Book 37: When the Emperor was Divine by Julia Otsuka

When the Emperor was Divine by Julia Otsuka is a fictional account of one family’s experience with the forced internment of Japanese and Japanese-Americans during World War II. This very short book (less than 150 pages) packs an emotional punch, as Otsuka changes the narrator, beginning with the mother, then the teenaged daughter, then the young son, and finally and very briefly, the father. Each has a very different perspective of the situation, though all are bleak.

This is an American history lesson without being written by an old white man (like most textbooks and history books). The toll the internment takes on the family is psychological, emotional, and physical…and the reader feels every emotion. Except for hate. In fact, there is no hate or anger in this novel, which I find to be an honest portrayal of Japanese people and their culture. You need look no further than the tsunami of 2011, and how they reacted to that. They could have looted, fought, and hurt each other; but instead they helped their neighbors, strangers, and stood in line patiently to get food, medical assistance, or resources. The Japanese are a humble and peaceful culture and this book really proves that.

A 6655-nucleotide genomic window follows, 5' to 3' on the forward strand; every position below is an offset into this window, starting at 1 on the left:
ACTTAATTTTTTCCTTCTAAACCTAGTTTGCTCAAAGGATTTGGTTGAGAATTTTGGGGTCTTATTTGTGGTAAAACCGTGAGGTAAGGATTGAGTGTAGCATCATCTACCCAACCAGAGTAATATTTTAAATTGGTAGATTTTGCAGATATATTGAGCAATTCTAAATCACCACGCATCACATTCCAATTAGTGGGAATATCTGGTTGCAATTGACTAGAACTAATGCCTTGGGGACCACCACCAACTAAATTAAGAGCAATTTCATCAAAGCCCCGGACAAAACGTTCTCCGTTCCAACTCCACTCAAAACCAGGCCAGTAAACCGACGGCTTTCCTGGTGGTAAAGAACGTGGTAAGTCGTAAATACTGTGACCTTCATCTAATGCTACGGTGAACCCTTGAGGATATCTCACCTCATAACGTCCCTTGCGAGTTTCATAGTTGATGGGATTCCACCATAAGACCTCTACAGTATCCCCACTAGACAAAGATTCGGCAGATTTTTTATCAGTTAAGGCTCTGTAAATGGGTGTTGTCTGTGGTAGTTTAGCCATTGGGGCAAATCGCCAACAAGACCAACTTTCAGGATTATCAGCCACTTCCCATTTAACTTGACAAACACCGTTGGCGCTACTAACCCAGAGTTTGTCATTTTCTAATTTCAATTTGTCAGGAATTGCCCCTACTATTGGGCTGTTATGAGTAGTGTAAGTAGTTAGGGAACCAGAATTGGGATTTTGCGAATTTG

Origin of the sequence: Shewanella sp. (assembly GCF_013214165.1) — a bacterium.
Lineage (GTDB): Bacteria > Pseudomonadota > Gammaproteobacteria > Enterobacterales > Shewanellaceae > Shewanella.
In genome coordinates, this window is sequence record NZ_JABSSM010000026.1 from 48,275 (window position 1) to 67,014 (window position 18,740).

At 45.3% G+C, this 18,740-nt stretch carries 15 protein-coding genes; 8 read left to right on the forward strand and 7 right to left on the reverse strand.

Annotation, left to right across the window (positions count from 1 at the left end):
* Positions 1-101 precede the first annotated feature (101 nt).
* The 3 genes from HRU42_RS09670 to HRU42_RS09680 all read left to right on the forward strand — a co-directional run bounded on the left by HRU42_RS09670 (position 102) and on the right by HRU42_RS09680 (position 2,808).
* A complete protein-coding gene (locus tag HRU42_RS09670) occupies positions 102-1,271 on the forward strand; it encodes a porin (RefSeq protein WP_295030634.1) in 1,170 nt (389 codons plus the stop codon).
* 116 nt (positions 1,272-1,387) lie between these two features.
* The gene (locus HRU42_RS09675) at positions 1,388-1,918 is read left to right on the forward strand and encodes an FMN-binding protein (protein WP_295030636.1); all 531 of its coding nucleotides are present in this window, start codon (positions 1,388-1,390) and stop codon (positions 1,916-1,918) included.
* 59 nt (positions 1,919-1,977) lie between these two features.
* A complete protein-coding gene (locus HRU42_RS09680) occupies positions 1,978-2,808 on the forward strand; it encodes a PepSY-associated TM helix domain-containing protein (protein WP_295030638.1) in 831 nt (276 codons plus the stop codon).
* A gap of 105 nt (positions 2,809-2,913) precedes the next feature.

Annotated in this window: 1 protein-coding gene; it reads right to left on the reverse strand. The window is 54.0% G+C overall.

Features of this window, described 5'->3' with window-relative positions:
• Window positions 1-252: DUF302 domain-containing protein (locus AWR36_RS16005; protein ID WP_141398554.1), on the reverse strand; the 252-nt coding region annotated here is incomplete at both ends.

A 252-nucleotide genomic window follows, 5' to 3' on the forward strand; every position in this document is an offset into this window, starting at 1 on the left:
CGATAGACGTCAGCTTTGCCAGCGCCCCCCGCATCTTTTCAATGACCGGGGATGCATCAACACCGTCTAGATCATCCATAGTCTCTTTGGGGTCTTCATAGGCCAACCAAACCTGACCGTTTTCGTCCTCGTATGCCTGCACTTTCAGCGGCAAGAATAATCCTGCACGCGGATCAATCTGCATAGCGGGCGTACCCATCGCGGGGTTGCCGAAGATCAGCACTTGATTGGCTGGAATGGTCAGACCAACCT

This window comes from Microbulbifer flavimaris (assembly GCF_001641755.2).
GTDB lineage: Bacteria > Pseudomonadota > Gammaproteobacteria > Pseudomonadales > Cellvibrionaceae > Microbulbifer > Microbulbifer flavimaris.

I will recommend this book for the rest of my life. It is a wonderfully written history lesson, perfect for any age.

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